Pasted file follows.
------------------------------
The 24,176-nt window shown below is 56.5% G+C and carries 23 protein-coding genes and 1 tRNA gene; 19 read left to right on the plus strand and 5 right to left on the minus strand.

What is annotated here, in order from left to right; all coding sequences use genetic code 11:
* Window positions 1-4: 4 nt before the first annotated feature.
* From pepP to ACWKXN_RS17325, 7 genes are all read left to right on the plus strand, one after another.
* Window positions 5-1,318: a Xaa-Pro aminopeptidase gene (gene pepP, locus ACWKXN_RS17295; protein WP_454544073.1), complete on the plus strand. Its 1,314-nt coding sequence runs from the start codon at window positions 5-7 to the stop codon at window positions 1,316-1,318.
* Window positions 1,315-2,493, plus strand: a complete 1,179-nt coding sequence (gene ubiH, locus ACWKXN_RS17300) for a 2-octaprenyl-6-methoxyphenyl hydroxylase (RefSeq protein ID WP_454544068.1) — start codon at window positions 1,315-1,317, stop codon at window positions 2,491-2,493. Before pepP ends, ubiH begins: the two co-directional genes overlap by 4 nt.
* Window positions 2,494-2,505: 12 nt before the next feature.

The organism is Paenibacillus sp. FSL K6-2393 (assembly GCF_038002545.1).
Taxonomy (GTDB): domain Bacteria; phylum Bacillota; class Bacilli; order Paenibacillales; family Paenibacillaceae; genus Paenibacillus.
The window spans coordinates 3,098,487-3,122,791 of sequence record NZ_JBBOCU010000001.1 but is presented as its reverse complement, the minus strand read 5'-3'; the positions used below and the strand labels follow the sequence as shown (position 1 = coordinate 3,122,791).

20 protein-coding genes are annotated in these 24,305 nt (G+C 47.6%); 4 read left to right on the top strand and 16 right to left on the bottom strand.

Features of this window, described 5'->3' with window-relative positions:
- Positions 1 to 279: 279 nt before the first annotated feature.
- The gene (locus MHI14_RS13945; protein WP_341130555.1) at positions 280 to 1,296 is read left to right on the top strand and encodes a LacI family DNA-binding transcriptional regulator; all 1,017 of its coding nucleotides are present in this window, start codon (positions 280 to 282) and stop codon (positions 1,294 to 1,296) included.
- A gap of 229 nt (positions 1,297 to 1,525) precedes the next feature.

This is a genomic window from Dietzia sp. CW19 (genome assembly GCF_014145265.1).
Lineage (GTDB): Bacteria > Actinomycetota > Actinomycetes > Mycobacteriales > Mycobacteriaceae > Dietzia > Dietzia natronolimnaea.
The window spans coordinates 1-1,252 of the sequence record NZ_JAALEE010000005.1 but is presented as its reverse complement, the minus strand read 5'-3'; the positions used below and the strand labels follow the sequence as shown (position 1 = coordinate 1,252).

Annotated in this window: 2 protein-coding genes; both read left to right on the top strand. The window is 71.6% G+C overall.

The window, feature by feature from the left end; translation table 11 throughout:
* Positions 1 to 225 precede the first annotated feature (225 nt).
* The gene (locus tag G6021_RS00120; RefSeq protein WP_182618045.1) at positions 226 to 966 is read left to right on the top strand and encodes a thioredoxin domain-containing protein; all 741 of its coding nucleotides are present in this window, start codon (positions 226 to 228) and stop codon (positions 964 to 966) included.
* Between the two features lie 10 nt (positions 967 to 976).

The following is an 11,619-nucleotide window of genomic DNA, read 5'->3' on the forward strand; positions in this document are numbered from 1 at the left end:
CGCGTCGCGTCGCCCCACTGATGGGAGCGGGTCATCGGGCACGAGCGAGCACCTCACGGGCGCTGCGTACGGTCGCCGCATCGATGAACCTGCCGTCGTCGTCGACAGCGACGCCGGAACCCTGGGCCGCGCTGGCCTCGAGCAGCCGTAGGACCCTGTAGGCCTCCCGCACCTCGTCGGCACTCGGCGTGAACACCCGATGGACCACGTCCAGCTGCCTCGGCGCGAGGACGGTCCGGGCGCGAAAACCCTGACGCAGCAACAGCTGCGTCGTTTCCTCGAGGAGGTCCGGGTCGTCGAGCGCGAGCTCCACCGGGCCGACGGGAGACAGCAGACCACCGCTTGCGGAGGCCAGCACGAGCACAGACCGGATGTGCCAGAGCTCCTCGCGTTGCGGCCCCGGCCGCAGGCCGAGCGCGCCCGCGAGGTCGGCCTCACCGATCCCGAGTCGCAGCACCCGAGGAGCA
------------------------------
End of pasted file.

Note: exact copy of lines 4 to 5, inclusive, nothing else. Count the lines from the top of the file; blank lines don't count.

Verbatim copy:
* From pepP to ACWKXN_RS17325, 7 genes are all read left to right on the plus strand, one after another.
* Window positions 5-1,318: a Xaa-Pro aminopeptidase gene (gene pepP, locus ACWKXN_RS17295; protein WP_454544073.1), complete on the plus strand. Its 1,314-nt coding sequence runs from the start codon at window positions 5-7 to the stop codon at window positions 1,316-1,318.